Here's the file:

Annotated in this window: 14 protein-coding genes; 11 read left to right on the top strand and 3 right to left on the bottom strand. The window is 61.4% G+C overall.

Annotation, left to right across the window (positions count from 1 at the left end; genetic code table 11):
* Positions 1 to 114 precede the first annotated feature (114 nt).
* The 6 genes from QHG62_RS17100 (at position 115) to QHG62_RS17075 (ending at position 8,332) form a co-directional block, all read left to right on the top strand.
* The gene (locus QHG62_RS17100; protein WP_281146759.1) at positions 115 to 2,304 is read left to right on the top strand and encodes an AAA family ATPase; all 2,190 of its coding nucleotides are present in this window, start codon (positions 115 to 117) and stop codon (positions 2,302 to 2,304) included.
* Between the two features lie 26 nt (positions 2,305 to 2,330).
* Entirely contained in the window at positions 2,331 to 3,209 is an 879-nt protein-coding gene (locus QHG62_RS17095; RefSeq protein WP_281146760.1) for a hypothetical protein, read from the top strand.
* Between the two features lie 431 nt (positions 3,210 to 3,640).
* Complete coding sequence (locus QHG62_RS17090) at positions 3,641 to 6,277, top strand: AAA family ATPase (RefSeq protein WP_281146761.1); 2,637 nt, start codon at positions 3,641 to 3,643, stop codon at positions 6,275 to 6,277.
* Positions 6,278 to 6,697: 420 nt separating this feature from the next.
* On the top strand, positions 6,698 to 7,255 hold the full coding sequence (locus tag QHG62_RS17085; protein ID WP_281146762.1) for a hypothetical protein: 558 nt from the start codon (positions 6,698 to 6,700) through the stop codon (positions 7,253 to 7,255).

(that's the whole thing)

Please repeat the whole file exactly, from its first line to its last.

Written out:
Annotated in this window: 14 protein-coding genes; 11 read left to right on the top strand and 3 right to left on the bottom strand. The window is 61.4% G+C overall.

Annotation, left to right across the window (positions count from 1 at the left end; genetic code table 11):
* Positions 1 to 114 precede the first annotated feature (114 nt).
* The 6 genes from QHG62_RS17100 (at position 115) to QHG62_RS17075 (ending at position 8,332) form a co-directional block, all read left to right on the top strand.
* The gene (locus QHG62_RS17100; protein WP_281146759.1) at positions 115 to 2,304 is read left to right on the top strand and encodes an AAA family ATPase; all 2,190 of its coding nucleotides are present in this window, start codon (positions 115 to 117) and stop codon (positions 2,302 to 2,304) included.
* Between the two features lie 26 nt (positions 2,305 to 2,330).
* Entirely contained in the window at positions 2,331 to 3,209 is an 879-nt protein-coding gene (locus QHG62_RS17095; RefSeq protein WP_281146760.1) for a hypothetical protein, read from the top strand.
* Between the two features lie 431 nt (positions 3,210 to 3,640).
* Complete coding sequence (locus QHG62_RS17090) at positions 3,641 to 6,277, top strand: AAA family ATPase (RefSeq protein WP_281146761.1); 2,637 nt, start codon at positions 3,641 to 3,643, stop codon at positions 6,275 to 6,277.
* Positions 6,278 to 6,697: 420 nt separating this feature from the next.
* On the top strand, positions 6,698 to 7,255 hold the full coding sequence (locus tag QHG62_RS17085; protein ID WP_281146762.1) for a hypothetical protein: 558 nt from the start codon (positions 6,698 to 6,700) through the stop codon (positions 7,253 to 7,255).